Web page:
34Finberg, Robert W. et al., "Prevention of HIV-1 Infection and Preservation of CD4 Function by the Binding of CPFs to gp120," Science, 1990, 249, 287-91.
35Fisher, Matthew, et al., "One the remarkable propensity for carbon-carbon bond cleavage reaction in the C(8)-C(10) region of FK-506", J. Org. Chem., 1991, 56(8), 2900-7.
36Fry, Lionel, "Psoriasis: Immunopathology and Long-term treatment with Cyclosporin", J. of Autoimmunity, 1992, 5, 277-83.
37Furber, M. et al., "Studies relating to the immunosuppressive activity of FK506", Tetrahedron Lett., 1993, 34(8), 1351-4.
38Furber, Mark, "FKBP-12-ligand-calcineurin interactions: analogs of SBL506", J. Am. Chem. Soc., 1995, 117(27), 7267-8.
39Goodfellow, Val S. et al., "p-Nitrophenyl 3-diazopyruvate and diazopyruvamides, a New Family of Photoactivatable Cross-Linking Bioprobes," Biochemistry, 28(15), 6346-60.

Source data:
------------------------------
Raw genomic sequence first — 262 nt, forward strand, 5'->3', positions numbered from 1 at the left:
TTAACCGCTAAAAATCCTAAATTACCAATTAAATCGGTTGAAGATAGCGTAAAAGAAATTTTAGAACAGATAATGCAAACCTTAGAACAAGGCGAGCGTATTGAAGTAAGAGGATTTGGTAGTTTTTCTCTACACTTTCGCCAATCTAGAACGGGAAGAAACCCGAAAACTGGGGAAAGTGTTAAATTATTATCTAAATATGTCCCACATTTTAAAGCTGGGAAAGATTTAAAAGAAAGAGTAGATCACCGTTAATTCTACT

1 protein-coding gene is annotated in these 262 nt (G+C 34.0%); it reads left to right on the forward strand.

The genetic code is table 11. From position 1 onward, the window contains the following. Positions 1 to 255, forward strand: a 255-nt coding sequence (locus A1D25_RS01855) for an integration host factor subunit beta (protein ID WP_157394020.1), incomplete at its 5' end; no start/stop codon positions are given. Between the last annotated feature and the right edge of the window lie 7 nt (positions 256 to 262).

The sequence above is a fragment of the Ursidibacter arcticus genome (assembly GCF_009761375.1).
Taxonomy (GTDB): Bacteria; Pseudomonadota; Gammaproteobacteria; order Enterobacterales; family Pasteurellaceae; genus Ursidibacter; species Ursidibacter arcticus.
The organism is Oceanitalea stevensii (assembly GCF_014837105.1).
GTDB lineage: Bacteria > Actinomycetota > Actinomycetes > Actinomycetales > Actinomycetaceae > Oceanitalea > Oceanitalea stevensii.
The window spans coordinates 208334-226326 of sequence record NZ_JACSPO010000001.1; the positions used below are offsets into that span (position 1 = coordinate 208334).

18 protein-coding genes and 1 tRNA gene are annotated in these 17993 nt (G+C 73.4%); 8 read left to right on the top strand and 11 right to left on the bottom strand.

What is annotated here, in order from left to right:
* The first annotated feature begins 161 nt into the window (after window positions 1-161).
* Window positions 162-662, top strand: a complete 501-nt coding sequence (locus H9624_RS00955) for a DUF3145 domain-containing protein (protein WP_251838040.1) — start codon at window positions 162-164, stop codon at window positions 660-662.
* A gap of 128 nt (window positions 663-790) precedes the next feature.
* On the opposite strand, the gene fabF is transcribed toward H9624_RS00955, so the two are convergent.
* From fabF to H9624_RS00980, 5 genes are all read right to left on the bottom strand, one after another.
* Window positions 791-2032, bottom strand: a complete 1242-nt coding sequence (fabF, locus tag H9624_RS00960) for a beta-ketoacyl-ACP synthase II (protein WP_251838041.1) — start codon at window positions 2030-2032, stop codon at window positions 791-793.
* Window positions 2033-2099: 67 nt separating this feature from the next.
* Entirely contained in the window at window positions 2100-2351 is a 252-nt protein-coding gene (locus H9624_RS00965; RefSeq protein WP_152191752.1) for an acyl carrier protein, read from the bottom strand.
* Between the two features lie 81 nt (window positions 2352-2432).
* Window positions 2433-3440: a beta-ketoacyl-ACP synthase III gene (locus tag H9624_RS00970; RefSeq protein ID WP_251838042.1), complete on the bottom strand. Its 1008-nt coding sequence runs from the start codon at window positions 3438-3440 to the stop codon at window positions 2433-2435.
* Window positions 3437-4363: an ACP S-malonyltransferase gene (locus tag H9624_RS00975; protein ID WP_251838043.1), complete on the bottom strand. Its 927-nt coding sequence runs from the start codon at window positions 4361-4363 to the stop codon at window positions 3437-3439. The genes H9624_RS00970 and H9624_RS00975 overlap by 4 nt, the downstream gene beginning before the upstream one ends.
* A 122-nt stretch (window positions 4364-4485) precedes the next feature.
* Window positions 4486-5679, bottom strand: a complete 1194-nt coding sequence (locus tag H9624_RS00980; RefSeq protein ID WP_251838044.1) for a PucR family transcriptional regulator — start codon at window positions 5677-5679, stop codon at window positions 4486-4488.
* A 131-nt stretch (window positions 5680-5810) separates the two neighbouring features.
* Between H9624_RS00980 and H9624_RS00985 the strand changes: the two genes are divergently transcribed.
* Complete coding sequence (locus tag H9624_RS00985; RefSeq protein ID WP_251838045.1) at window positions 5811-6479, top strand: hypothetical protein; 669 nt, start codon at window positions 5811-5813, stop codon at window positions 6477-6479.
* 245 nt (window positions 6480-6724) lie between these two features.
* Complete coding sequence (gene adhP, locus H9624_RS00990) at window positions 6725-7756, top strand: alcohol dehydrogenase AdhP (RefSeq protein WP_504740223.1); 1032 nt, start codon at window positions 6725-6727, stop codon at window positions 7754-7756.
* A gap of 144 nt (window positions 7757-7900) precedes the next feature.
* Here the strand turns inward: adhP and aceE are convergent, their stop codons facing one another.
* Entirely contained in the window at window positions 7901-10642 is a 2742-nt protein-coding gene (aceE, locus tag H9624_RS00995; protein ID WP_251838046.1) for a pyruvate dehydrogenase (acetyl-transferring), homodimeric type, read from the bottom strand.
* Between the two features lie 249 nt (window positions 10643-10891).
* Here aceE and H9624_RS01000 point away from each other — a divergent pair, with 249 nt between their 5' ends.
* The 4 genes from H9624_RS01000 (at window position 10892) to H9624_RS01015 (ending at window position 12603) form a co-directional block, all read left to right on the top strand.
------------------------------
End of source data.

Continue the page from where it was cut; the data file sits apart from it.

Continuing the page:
40Goulet, Mark T. et al., "Construction of the FK-506 analog from rapamycin-derived materials", Tetrahedron Lett., 1991, 32(36), 4627-30.
41Goulet, Mark T. et al., "Degradative studies on the tricarbonyl containing macrolide rapamycin", Tetrahedron Lett., 1991, 32(45), 6454.
42Goulet, Mark T., and Boger, Joshua, "Degrative studies on the tricarbonyl containing macrolide rapamycin", Tetrahedron Lett., 1990, 31(34), 4845-8.
43Haeusler, Johannes et al., "Amino acids and peptides. IX. Pyruvoyl amino acids", Chem. Ber., 1974, 107(1), 145-51.
44Harding, M.W., et al., "A recpetor for the immunosuppressant FK506 is a cis-trans peptidyl-prolyl isomerase", Nature Lett., 1989, 341, 758-60.
45Hauske, James R. et al., "Investigation of the effects if synthetic, non-cytotoxic immunophilin inhibitors on MDR", Bioorg. Med. Chem. Lett., 1994, 4(17), 2097-102.
46Hauske, James R. et al., "Design and Synthesis of Novel FKBP Inhibitors", J. Med. Chem., 1992, 35, 4284-96.
47Hayward, C.M. et al., "Total Synthesis of rapamycin via a novel titanium-mediated aldol macrocyclization reaction", J. Am. Chem. Soc., 1993, 115(20), 9345-6.